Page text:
[whatwg] [web-apps] Titles in HTML
gleemax at myrealbox.com
Sat Apr 16 15:01:16 PDT 2005
On Sat, 16 Apr 2005 15:08:58 -0400, fantasai
<fantasai.lists at inkedblade.net> wrote:
> I agree that <q> has problems, particularly with en-US style punctuation.
> However, if the italics is going to be in the CSS, I think the quotation
> marks should also be there.
But the italic text needs* to be applied via CSS. The quotation marks
could be written by the author. In plain text, for example, quotation
marks are content, and italic text must be faked (_like this_ to represent
underlining) or done without. In UAs that don't support CSS (or don't
support it fully), written quotation marks will still work.
Keeping the quotation marks out of the CSS also passes the burden of
language differences to the author. That means the quotation marks would
need to be translated by hand instead of CSS, including when there is a
quotation in a quotation, which changes the appearance of the inner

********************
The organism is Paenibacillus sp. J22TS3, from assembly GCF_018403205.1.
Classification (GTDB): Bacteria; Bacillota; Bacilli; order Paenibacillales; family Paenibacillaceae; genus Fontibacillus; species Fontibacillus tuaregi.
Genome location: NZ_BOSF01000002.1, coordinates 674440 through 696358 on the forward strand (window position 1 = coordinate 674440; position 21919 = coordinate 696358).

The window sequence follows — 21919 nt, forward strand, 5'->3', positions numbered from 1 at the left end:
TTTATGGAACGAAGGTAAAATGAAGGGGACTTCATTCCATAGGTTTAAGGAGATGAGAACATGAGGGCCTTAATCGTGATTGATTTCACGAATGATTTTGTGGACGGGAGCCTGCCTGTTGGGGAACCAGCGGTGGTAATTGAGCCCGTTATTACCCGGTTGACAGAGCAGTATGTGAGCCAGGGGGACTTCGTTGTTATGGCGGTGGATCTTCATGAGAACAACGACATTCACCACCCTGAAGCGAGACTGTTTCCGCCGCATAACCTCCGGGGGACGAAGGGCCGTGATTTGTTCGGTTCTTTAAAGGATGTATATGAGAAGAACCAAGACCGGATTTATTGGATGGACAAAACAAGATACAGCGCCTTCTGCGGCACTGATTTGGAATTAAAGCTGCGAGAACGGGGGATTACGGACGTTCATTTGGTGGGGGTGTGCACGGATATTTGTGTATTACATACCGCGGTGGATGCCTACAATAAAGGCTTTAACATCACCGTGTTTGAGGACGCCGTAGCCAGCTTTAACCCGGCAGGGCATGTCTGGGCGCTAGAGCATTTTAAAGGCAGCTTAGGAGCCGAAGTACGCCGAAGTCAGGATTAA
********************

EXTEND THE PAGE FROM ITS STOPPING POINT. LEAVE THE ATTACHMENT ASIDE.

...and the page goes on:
quotation marks (at least in English). That isn't great, but it's not a
* The only exception I could think of is something like
<t><i>The Great Gatsby</i></t>
which isn't what I think you had in mind. I didn't consider that at all.
It looks wrong to me, but maybe it is a possibility. The italics would be
the author's responsibility (albeit in a weird way). We wouldn't need to
give <t> any default rendering, so maybe it's not as bad as it seems. We
could even redefine <q> (giving it a special meaning in a title),
The default <q> style wouldn't be a problem even if it was different than
our desired song/article/whatever styling, since we could select just
quotes in titles with descendant/child selectors (even by type).
Maybe that's a bad idea. I'm sure someone will tell me if it is.
> I'd like to note also that citations in languages other than English --
> in Chinese, for example -- are probably done differently. (This is why
> either all citation formatting should be the responsibility of the author
> or none of it should be.)
That is a good point. Maybe there could be language-specific behavior
based on the lang attribute (or falling back to the UA default language if
there is no language specified on the page).
One problem with making formatting the author's responsibility (instead of
spelling it out in the spec or making it the UA's responsibility) is that
when the author CSS is unavailable, or turned off by the user, there
wouldn't be any formatting (absent a user style sheet with appropriate
rules). That may be as bad as inappropriate formatting.
More information about the whatwg